• Nonlinear distortion. That's right! It's the oldest trick of all: "if that guitar amp won't get me loud enough inside the clean range, I'll just drive it over the limit". You can get a signal much louder by simply clipping it over 0dB, but it will obviously have a rather strong... influence on the sound. In particular, digital and in general OP-based electronics peak very harshly, resulting in rather unacceptable artifacts. That was different in "old" analog equipment, which saturates far more subtly. One piece of such equipment that is therefore still found in most studios is the tube microphone preamp. Rather more effective used to be the analog tape machine. The are today plugins which can simulate the characteristics of such devices, or simply give you the kind of benefits they offer. For instance, mastering multiband compressor and limiter tend to have such a soft clip unit built in. You still want to be careful with such stuff as it can literally destroy audio signals if done too strongly, but IMO it tends to sound more natural than directly driving a limiter too hard.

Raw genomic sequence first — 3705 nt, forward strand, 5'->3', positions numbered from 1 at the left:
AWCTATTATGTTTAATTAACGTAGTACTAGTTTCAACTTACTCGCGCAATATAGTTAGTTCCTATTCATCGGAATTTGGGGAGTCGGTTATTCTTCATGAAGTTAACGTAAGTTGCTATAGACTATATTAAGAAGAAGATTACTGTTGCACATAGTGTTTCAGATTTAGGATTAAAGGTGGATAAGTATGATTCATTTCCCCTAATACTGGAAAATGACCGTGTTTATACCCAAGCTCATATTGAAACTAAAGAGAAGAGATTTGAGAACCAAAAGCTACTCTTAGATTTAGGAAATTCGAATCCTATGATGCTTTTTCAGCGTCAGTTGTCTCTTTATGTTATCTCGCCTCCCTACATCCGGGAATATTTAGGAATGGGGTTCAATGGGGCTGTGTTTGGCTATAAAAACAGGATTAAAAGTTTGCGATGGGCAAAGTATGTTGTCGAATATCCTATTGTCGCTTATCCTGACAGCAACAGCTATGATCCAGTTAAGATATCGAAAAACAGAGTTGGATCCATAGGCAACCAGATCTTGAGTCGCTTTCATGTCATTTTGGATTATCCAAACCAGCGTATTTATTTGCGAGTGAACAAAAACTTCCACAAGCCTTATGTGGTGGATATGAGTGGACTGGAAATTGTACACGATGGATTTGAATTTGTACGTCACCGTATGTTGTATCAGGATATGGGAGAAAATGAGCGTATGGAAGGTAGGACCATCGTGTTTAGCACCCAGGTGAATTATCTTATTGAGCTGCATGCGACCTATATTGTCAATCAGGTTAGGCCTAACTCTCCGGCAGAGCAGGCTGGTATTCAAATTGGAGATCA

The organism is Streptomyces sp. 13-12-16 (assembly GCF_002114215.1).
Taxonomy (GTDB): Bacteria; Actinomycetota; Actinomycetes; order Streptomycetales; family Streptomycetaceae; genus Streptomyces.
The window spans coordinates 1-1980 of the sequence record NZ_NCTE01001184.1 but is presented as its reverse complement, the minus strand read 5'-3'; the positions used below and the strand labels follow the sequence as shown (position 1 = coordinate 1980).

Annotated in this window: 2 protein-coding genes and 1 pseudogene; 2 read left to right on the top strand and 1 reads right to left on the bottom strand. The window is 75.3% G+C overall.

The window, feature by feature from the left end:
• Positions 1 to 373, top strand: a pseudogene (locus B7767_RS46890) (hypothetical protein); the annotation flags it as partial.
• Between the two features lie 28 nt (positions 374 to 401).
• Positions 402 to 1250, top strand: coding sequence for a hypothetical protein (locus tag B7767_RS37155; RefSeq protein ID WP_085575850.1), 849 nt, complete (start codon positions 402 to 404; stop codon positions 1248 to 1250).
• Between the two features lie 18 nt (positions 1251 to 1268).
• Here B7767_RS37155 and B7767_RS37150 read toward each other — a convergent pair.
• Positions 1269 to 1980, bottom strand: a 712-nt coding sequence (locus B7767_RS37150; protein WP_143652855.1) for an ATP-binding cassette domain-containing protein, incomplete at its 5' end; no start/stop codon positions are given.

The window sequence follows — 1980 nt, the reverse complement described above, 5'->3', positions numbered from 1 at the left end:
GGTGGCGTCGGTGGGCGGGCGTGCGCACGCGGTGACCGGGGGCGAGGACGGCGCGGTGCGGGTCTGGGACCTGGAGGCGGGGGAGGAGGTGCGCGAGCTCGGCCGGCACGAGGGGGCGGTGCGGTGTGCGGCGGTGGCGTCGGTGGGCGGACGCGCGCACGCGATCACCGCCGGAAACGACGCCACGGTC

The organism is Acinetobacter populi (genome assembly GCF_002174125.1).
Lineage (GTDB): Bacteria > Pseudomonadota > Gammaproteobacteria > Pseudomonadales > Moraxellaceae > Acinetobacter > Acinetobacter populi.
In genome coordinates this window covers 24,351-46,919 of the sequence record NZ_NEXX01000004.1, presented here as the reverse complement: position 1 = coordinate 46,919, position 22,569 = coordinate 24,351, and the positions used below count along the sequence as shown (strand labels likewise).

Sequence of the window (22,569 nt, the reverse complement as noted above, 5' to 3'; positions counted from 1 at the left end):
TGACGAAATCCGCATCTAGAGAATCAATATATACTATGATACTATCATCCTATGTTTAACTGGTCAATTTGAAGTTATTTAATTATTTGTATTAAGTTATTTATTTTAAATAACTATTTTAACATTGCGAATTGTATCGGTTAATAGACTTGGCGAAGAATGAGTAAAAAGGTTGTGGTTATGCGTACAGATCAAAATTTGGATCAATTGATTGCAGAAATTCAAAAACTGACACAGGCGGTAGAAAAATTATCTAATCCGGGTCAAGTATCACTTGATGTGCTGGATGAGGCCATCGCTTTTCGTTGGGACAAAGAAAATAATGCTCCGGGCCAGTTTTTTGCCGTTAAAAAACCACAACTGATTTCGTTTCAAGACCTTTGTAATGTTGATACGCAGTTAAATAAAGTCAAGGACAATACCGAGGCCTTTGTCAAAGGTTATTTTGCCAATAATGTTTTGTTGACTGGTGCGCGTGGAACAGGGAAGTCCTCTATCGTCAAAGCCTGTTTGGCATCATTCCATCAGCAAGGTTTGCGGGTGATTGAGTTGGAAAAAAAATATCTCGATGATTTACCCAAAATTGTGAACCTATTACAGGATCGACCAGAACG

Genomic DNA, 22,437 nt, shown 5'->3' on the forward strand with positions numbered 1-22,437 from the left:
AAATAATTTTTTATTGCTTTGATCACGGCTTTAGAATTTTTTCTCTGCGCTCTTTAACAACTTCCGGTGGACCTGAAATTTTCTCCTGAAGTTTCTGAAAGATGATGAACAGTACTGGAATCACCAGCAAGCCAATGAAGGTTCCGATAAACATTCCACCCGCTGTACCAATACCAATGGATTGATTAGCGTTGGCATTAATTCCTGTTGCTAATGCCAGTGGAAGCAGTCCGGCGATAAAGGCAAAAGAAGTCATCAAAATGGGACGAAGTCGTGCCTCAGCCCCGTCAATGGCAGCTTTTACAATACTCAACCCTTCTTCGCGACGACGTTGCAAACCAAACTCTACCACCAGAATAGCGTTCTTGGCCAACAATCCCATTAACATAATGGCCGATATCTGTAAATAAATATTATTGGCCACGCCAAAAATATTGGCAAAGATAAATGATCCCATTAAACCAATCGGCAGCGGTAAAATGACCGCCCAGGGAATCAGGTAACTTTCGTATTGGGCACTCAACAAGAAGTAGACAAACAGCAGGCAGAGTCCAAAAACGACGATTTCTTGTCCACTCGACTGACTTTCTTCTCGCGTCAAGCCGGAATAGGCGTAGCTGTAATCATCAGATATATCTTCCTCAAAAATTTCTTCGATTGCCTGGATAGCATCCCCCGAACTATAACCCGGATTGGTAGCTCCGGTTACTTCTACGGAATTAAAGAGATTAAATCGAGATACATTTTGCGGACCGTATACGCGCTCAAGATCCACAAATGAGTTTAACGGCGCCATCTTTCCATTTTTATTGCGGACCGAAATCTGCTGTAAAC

• This allows the compressor to actually control the output level, rather than simply react on the input level; usually performs better in terms of master loudness. I found this VST plugin, a multiband compressor. It lets me maximize the loudness without going over 0 dB. What are your thoughts on this approach? I think it sounds good except that my voice still seems to have a little distortion going on. If you have the time, the recording is here. Be warned... I'm not a native speaker. – Pieter Feb 19 '12 at 13:44